1. #1
    Firehouse.com Guest

    Default Meth Lab Fires and Explosions

    Over the past few years the emergence of methamphetamine(sp) labs have become a thriving underground operation. Unfortunately these labs are highly volatile and life-threatening to those who may be in or around the fumes and chemicals. What has your department done to educate you, the ambulance,firefighter, or police, on the dangers of meth labs and the precautions you should take when responding to a lab explosion or fire? Remember, meth labs are no longer a West Coast problem, these labs are now mobile, rural, and even in the cities.


  2. #2
    Firehouse.com Guest


    My Dept. covers 195 sq.mi. of rural east Texas. This provides many out-of-the-way places for clandestine labs. We cover the hazards annually in our drills, but the County law enforcement guys still think their indestructable. I heard one on the radio recently at the scene of a lab ask his lead officer if he could back out of the building because he was starting to have trouble breathing. At this scene none of the three bordering Fire Depts. was put on standby or even officially notified. As usual, lack of training for all responders is the biggest problem.

  3. #3
    Firehouse.com Guest


    Most of the press that meth labs get involve law enforcement, and the hazmat teams that come in to clean it up after the arrests are made. If they want the FD on standby, at a distance, give us a call, and we will use our bomb procedures. After all a meth lab is a bomb.

    But what about the ones that arn't discovered yet? These labs can be in any FD district, and in any neighborhood. What about the accidental fire, lightning strike, etc.? I have not heard of any FF injuries/death due to a fire in an unknown meth lab, but the reality is that it must be comming.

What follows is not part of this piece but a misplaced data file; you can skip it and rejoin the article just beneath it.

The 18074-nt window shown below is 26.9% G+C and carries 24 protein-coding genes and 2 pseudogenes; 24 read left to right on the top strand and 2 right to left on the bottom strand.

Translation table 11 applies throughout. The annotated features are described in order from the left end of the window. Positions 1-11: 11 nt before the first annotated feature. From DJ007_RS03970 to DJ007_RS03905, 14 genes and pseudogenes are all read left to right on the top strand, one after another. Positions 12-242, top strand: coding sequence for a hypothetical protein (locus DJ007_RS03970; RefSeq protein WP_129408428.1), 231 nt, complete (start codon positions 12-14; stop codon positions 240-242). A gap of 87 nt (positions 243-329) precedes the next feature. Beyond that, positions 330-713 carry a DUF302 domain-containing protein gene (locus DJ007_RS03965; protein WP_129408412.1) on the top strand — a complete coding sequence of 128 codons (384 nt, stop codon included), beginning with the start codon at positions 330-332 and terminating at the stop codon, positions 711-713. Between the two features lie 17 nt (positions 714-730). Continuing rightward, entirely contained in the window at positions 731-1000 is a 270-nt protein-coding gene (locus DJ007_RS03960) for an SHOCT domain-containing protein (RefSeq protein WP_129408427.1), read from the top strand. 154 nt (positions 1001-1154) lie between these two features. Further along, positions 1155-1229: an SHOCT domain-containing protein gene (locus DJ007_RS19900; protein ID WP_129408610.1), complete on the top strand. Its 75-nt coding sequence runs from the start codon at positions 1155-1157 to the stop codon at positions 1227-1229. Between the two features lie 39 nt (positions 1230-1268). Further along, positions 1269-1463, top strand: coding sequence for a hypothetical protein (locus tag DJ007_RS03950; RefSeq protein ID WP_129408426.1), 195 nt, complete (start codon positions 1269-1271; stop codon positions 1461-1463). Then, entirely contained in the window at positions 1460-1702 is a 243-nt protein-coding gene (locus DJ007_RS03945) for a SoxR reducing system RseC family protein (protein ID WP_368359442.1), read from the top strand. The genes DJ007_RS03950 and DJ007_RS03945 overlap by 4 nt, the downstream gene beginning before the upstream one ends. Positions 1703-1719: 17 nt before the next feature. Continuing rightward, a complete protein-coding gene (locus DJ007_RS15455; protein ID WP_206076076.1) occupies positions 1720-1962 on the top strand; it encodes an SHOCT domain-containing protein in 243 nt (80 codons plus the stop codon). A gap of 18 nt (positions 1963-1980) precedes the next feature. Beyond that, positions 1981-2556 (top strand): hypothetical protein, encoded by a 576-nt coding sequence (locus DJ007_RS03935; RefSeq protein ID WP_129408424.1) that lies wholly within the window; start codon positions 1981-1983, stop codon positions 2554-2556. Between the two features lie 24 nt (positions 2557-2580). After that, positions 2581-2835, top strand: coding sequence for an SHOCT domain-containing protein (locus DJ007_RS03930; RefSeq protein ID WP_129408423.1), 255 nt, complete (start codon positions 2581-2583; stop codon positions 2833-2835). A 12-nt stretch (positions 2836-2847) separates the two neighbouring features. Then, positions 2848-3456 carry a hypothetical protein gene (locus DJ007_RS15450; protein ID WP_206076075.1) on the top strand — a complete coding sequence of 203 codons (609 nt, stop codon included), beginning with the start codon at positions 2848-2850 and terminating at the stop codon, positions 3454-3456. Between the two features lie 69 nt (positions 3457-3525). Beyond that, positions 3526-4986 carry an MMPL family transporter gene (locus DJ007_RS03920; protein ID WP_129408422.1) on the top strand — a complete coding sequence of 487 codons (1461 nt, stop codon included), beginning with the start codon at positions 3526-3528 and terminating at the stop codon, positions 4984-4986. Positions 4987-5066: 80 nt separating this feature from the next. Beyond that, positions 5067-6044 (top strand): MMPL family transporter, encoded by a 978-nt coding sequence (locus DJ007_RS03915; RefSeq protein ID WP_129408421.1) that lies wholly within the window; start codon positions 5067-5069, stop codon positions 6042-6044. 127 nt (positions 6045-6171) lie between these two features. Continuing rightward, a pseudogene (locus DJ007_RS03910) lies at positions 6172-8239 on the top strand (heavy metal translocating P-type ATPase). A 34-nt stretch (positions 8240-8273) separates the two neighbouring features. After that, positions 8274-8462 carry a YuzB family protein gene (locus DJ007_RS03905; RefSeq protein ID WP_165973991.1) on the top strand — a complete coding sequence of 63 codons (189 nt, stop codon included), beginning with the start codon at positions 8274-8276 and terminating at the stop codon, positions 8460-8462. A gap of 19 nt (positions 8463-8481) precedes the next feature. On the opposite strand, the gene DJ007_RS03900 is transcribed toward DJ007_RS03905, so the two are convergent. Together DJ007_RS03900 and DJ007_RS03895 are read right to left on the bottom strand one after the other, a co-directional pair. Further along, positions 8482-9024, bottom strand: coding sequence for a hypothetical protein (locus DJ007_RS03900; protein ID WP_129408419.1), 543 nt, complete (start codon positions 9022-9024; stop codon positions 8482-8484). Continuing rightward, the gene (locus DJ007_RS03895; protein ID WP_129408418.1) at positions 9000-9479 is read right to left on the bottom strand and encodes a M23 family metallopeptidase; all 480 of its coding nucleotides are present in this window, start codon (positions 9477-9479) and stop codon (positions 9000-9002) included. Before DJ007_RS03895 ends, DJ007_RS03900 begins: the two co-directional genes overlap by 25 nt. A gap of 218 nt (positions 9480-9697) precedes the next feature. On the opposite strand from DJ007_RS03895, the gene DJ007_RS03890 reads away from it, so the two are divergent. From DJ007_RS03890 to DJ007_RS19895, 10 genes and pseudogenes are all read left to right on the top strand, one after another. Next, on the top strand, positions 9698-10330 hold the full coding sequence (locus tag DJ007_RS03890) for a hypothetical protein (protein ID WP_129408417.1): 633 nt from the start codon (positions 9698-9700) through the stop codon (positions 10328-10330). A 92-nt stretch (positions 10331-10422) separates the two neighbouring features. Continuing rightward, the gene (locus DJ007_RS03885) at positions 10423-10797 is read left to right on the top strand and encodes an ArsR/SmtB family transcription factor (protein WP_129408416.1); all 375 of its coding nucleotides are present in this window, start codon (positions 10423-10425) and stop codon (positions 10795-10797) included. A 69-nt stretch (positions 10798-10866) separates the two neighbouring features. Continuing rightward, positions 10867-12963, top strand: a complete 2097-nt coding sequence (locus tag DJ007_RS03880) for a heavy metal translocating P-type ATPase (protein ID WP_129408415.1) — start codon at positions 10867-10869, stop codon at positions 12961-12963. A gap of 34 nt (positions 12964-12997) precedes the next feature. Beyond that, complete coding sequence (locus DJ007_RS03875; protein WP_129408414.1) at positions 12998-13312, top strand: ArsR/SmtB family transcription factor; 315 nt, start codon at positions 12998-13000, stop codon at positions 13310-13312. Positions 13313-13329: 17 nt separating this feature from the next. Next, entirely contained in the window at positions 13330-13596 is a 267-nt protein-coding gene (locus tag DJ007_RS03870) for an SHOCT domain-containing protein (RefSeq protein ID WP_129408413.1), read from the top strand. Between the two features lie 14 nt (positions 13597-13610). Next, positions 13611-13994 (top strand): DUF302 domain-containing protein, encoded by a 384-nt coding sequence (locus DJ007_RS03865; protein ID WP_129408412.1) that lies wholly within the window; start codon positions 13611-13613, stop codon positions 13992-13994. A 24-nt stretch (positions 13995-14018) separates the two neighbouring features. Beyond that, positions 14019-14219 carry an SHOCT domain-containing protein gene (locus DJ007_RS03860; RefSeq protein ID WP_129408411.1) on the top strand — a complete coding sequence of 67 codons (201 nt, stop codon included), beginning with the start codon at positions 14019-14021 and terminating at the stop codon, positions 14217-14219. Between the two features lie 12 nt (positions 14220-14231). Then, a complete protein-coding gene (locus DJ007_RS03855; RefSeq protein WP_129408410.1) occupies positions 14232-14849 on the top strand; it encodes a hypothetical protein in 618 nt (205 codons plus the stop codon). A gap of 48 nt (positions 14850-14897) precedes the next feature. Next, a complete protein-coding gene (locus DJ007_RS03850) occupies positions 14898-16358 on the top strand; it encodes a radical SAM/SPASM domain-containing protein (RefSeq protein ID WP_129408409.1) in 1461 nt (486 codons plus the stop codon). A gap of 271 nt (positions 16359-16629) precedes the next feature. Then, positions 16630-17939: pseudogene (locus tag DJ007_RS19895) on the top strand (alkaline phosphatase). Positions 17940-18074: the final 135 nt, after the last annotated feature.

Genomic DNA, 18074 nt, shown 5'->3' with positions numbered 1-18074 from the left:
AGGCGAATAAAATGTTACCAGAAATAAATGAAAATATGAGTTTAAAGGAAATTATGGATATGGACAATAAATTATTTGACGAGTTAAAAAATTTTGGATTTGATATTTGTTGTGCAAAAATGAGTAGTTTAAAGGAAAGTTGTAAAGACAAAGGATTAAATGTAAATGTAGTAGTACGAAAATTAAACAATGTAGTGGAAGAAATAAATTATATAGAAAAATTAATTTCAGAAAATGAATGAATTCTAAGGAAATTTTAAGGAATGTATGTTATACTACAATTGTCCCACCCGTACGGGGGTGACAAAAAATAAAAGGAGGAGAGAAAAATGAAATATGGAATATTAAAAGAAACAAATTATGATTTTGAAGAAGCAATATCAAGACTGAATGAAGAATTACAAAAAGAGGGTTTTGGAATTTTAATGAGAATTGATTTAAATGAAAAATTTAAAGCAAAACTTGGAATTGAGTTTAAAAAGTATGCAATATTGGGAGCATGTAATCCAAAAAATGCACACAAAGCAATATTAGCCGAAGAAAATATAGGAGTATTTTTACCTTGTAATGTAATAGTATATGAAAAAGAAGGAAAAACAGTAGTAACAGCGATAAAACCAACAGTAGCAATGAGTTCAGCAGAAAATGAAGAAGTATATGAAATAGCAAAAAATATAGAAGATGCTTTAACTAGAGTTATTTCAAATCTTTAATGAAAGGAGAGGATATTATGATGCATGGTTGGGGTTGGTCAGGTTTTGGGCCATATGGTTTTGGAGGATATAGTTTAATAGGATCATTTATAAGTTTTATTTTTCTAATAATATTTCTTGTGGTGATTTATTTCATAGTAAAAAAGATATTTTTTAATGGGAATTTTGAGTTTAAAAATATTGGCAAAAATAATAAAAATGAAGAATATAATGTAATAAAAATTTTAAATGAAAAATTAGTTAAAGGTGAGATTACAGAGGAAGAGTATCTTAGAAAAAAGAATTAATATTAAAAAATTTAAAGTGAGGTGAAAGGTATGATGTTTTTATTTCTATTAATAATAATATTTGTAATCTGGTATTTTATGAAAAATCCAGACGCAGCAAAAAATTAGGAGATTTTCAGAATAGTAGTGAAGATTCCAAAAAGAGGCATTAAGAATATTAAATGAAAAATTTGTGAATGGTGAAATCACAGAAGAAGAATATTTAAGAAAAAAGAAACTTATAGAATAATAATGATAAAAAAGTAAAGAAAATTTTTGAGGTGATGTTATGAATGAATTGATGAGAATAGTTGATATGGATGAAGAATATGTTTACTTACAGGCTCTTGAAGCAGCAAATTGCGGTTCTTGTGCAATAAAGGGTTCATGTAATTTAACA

I don't believe that law enforcement is going to share locations they suspect "might" be labs. Has any department tried to address this threat?

  4. #4
    Firehouse.com Guest


    A few years ago our department experienced a fire caused by a meth lab explosion. Our department is located in S. E. Oregon. A very sparsely populated part of the state. The fire occurred in a 120 unit motel. The fire leveled the motel. However, these labs can be anywhere. The older methods of meth production required some chemical glassware, but newer methods being used today may only require two large insulated drink containers. This makes them even more mobile. No matter what the size the danger is still there.

    One of the biggest lessons we learned is that there has to be good communication between the fire departments and law enforcement agencies. The fire department was alerted at about 4:30 am and we found out that there was a meth lab at around 10:30 am. One of the "chemists" making the meth was severely burned in the explosion. The two rocket scientists were found at about 8:30 am hiding a RV nearby. By the time the fire department found out it was a meth lab, four of our firefighters had spent a considerable amount of time in the room. Because of this experience, our roll in any known meth lab is to secure the scene until the HazMat team arrives. We will not enter a structure where a meth lab exists. Our role will be to protect exposures. The key to this is identifying the lab.

    The Oregon State Fire Marshal's Office offers an excellent class in cladestine drug labs. We offered the class and had fire department and police department members attend. In this class we learned some clues to help in identifying a lab. We also conduct refresher courses every year and include the information in our regular training. Even though the motel room was in pretty bad shape (the toilet and sink were blown off the wall in the bathroom) when we entered, there were some signs that could have made us suspect that there was a clandestine drug lab. Learning the signs and keeping good communication with the local law enforcement will help. I make it sound simple, but its not.

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